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Philos Trans R Soc Lond B Biol Sci. Apr 29, 2003; 358(1432): 787–795.
PMCID: PMC1693163
Genetic neuroscience of mammalian learning and memory.
Susumu Tonegawa, Kazu Nakazawa, and Matthew A Wilson
Picower Center for Learning and Memory, Howard Hughes Medical Institute, and RIKEN-MIT Neuroscience Research Center, Massachusetts Institute of Technology, Cambridge, MA 02139, USA. tonegawa@mit.edu
Abstract
Our primary research interest is to understand the molecular and cellular mechanisms on neuronal circuitry underlying the acquisition, consolidation and retrieval of hippocampus-dependent memory in rodents. We study these problems by producing genetically engineered (i.e. spatially targeted and/or temporally restricted) mice and analysing these mice by multifaceted methods including molecular and cellular biology, in vitro and in vivo physiology and behavioural studies. We attempt to identify deficits at each of the multiple levels of complexity in specific brain areas or cell types and deduce those deficits that underlie specific learning or memory. We will review our recent studies on the acquisition, consolidation and recall of memories that have been conducted with mouse strains in which genetic manipulations were targeted to specific types of cells in the hippocampus or forebrain of young adult mice.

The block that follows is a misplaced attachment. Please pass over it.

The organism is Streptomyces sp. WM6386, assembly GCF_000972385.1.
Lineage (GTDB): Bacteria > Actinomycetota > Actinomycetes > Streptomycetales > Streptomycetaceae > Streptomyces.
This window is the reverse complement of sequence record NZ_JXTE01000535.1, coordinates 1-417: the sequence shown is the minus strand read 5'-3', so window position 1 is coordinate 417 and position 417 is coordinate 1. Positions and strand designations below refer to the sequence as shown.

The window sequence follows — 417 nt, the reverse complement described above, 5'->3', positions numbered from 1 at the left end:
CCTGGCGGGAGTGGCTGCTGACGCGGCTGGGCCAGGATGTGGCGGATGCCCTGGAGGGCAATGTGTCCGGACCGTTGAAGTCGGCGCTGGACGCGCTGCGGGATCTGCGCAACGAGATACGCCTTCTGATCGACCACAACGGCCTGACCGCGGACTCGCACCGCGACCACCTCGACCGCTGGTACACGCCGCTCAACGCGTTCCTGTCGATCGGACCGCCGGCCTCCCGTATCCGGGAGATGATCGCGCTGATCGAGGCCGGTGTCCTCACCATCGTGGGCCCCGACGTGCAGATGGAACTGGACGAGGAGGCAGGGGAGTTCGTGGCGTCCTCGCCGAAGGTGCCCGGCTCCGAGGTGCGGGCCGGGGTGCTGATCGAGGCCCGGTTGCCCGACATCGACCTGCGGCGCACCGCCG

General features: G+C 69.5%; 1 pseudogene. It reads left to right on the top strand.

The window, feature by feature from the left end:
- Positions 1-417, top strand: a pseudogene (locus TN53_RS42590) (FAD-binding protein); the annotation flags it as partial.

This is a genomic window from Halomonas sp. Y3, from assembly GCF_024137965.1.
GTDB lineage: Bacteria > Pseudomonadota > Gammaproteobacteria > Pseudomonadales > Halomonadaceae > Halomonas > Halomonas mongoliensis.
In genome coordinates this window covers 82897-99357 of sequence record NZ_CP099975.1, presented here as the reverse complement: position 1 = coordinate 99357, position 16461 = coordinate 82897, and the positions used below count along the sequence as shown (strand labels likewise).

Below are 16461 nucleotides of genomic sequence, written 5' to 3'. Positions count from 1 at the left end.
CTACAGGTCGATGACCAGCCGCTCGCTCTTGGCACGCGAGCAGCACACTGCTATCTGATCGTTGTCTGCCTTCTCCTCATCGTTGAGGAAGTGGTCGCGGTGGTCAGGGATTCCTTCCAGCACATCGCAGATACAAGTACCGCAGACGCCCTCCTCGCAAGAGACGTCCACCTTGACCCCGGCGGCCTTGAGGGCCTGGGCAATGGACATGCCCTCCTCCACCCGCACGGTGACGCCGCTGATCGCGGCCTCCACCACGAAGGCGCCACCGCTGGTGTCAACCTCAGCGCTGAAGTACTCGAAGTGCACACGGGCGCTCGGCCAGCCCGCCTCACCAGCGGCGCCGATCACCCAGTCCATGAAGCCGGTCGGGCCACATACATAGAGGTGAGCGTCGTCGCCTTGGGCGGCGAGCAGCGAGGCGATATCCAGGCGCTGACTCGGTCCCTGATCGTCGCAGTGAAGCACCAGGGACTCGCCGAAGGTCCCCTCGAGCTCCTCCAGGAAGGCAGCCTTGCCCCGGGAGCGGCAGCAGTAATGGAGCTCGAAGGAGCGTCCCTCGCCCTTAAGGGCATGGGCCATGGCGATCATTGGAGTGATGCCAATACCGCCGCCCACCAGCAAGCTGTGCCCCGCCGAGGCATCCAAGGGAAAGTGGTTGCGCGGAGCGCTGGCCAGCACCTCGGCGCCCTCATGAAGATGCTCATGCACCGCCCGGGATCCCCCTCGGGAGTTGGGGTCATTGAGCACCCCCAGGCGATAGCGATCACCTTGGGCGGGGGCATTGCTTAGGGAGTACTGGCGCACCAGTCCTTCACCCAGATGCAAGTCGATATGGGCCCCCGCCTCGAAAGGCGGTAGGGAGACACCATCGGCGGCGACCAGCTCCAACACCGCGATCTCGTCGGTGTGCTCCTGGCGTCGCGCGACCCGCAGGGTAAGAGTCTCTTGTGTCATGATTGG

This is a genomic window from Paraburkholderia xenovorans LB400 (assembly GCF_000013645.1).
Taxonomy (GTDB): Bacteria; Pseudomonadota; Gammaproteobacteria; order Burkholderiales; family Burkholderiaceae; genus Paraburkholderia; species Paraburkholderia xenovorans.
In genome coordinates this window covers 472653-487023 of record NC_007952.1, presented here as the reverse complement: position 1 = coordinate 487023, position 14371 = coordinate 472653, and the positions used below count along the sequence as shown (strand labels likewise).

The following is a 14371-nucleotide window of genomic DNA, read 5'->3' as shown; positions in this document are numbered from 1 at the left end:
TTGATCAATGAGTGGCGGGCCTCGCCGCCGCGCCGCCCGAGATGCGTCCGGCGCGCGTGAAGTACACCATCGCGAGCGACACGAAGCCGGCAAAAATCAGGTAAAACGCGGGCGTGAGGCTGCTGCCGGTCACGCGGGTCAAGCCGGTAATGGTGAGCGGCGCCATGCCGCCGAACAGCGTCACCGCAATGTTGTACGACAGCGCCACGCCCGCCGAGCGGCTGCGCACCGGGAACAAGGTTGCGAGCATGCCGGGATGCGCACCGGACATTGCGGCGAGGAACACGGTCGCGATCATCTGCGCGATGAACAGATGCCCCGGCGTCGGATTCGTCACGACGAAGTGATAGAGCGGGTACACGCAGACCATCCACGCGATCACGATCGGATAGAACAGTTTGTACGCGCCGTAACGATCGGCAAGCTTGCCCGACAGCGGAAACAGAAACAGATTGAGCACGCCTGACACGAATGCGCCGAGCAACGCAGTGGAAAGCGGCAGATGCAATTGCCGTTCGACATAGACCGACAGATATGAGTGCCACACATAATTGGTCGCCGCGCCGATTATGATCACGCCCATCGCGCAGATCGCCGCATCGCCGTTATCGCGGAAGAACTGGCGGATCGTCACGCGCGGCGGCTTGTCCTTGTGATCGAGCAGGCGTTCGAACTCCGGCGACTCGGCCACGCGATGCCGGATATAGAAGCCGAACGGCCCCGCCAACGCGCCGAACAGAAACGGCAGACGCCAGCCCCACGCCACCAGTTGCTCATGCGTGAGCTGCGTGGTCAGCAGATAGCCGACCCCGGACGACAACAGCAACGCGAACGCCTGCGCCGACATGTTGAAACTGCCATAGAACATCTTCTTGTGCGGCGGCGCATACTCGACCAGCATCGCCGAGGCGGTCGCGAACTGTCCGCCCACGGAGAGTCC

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Articles from Philosophical Transactions of the Royal Society B: Biological Sciences are provided here courtesy of
The Royal Society